Have you ever stopped and wondered why all of the major California cities have Catholic names? Actually, have you ever even noticed this? Considering they’re all in Spanish, I wouldn’t blame you if you never put two and two together on that one.
Los Angeles means “The Angels,” San Francisco means “Saint Francis,” San Jose means “Saint Joseph,” and the list goes on and on, almost endlessly.
You can see clips from our time in San Diego and our entire California Coast roadtrip in this short 3 minute video
Why Are California’s Biggest Cities Named in Spanish?
To answer this, we should first take a step back in time and talk about what California looked like when it got all of those names. Or rather, who occupied California at the time.
California is currently in the hands of its fourth major owner. Of course, it was first home to Native American people that lived there for thousands of years. Then in the mid-1500s, the Europeans arrived to explore the new territory.
Eventually in the mid-1700s, Spain won the rights to California. This is the time period we will be talking about the most in this post. Anyway, Spain controlled California at the same time that it controlled Mexico.
Eventually, the Mexicans were able to kick the Spanish out and send them back across the Atlantic Ocean, leaving the newly sovereign country of Mexico in charge of California, plus about half of the current United States territory. There’s a fun fact for you! Mexico used to control all of Texas, Utah, Colorado, Arizona, New Mexico, California, Oklahoma, Nevada, and more, which is about half of the continental United States landmass.
This ownership was much shorter lived, as the United States eventually got into a war with Mexico and claimed this entire area as its victory prize. This was over half of the landmass of Mexico, gone in an instant. Tough blow for a new country!
When the United States took over all of its new territory in the west, many of the Spanish names stuck. That is why the names of all of the major cities in California are in Spanish.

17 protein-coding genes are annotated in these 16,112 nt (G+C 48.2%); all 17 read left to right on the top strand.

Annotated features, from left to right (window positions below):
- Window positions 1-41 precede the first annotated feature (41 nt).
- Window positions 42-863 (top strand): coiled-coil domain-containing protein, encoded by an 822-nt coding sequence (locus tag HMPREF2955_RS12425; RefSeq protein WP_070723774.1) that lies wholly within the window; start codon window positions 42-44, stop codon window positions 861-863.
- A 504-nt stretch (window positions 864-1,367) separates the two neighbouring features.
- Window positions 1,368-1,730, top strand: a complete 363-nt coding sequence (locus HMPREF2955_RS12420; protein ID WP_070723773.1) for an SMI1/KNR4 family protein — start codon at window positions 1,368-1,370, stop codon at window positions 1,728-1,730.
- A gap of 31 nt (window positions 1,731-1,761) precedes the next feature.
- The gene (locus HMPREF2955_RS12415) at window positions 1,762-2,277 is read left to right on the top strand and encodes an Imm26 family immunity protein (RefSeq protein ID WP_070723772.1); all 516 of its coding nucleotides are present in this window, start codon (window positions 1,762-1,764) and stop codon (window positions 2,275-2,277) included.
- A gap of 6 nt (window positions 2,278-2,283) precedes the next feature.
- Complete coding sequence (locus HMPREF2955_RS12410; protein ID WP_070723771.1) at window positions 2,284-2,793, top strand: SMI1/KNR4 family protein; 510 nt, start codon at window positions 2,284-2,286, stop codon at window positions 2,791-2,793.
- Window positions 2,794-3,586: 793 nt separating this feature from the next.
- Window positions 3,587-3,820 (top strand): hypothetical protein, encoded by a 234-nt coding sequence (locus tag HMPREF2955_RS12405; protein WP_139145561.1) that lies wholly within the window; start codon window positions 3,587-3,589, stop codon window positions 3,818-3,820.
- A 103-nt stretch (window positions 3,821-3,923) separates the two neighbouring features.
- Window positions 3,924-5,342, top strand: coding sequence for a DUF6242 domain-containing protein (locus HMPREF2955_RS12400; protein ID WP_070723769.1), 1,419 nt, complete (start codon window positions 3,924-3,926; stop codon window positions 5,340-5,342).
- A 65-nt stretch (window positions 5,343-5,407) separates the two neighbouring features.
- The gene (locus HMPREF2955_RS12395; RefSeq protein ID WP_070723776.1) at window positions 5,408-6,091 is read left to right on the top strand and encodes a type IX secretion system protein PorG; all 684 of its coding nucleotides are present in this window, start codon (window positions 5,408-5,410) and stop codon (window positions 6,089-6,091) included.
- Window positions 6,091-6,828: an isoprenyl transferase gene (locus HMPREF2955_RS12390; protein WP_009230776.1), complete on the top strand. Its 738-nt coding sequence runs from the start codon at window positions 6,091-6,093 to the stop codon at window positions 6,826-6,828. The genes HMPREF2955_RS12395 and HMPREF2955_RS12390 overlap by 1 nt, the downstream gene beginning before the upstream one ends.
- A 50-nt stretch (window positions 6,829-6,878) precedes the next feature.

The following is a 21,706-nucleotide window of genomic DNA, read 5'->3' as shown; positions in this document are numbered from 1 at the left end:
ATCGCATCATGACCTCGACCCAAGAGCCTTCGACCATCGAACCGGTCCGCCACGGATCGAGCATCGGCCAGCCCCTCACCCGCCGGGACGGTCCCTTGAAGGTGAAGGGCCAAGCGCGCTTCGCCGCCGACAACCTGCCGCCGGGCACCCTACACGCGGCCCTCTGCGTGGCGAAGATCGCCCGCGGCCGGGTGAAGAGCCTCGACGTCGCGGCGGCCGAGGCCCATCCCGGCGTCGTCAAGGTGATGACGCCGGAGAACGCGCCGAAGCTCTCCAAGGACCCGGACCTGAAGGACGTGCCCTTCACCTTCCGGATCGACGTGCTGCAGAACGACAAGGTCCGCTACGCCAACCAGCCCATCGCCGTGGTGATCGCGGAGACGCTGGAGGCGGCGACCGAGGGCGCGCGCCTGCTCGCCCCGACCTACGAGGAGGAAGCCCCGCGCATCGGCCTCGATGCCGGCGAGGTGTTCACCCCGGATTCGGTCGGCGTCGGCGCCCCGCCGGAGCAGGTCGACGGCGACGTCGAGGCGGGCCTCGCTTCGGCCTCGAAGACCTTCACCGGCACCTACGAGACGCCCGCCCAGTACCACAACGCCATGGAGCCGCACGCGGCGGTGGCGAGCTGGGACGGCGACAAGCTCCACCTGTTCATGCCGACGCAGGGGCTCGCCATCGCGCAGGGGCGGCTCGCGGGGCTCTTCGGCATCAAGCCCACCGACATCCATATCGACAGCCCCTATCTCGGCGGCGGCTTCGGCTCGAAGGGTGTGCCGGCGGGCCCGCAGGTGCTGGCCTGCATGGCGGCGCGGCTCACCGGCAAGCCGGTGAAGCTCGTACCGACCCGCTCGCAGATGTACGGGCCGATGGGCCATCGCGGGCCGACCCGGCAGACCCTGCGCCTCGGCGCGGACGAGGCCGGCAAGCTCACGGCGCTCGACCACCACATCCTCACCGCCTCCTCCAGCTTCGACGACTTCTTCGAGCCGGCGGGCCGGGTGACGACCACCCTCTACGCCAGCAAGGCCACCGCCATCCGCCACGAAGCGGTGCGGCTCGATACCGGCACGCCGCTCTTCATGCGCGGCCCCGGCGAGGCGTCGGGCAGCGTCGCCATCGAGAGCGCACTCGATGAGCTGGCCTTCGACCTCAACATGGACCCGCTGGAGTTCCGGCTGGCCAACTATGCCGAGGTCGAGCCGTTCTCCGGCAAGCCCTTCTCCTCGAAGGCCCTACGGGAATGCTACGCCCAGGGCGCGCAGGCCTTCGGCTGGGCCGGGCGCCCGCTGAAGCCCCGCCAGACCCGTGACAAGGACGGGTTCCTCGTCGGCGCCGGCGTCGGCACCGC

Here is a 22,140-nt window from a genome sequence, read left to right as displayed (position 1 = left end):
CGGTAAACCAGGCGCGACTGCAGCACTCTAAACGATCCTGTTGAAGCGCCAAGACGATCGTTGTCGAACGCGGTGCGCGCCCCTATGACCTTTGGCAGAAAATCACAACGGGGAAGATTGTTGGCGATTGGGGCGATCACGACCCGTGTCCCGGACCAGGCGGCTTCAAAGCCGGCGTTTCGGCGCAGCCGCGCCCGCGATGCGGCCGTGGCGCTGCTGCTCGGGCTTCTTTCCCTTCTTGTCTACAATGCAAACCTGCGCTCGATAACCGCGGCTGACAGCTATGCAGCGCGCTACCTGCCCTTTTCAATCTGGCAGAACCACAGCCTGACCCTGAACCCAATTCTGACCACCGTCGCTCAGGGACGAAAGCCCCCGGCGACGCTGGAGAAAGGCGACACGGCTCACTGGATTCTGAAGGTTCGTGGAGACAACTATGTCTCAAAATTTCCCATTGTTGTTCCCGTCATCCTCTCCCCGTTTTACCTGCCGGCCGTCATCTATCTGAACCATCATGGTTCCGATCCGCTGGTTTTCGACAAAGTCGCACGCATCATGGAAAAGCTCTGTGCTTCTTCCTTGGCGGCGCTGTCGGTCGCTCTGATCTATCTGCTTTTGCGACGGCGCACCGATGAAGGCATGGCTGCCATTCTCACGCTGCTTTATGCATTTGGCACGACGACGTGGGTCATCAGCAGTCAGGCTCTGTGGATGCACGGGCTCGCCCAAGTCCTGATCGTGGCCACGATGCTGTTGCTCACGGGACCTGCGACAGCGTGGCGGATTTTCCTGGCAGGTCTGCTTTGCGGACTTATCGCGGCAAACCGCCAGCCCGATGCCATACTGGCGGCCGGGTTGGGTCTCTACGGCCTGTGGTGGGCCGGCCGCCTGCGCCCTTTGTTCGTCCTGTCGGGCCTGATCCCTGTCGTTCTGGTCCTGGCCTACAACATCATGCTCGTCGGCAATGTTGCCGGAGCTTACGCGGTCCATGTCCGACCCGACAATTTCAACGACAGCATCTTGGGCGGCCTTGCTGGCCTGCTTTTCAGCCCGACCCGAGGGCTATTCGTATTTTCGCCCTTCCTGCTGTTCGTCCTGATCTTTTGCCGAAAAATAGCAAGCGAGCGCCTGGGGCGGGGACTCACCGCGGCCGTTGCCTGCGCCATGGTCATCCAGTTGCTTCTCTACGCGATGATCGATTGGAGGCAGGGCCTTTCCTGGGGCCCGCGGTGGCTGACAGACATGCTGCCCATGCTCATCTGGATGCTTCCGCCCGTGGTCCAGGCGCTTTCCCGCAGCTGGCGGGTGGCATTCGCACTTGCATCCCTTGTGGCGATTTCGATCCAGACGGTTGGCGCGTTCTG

Now, We Know Why the Names Are in Spanish. Why Are they All Catholic?
Spain, for better or for worse, really cared about spreading Catholicism. It was kind of a cornerstone of Spanish culture, and being in a new land with hundreds of thousands of new people (remember, we’re talking about almost every modern country in the Americas except for Brazil, Belize, the East Coast of the United States and Canada), it saw a huge opportunity to evangelize, or spread the faith.
The approach that they used the most in California to accomplish this evangelization was the installation of missions, or religious outposts, throughout the territory. As you rode up the coast, you passed by many different outposts designed to spread Catholicism to the local indigenous communities.
Up north there was a mission that was dedicated to Saint Francis, in the middle of the west coast there was one dedicated to Saint Barbara, a bit further south of that there was one dedicated to Our Lady of the Angels…are you getting the picture here?
Eventually, cities sprung up around these missions and they adopted the names of the missions for themselves, leading to city names like San Jose (Saint Joseph), Santa Barbara (Saint Barbara), Los Angeles (The Angels), San Diego (Saint Diego), San Francisco (Saint Francis), Sacramento (sacrament), and Santa Fe (Holy Faith).
Hopefully this post answered the question “Why do all of the California Cities have Spanish Catholic names?” I always love learning about history when I travel, and this was one of the biggest takeaways from my first trip to California.
If you’re planning a trip to Southern California, I highly recommend checking out the Mission of San Juan Capistrano. It really is an enjoyable day trip, and it’s so easily accessible from San Diego and Los Angeles. If you decide to go, let us know! Otherwise, thanks for reading, and Stay Present.
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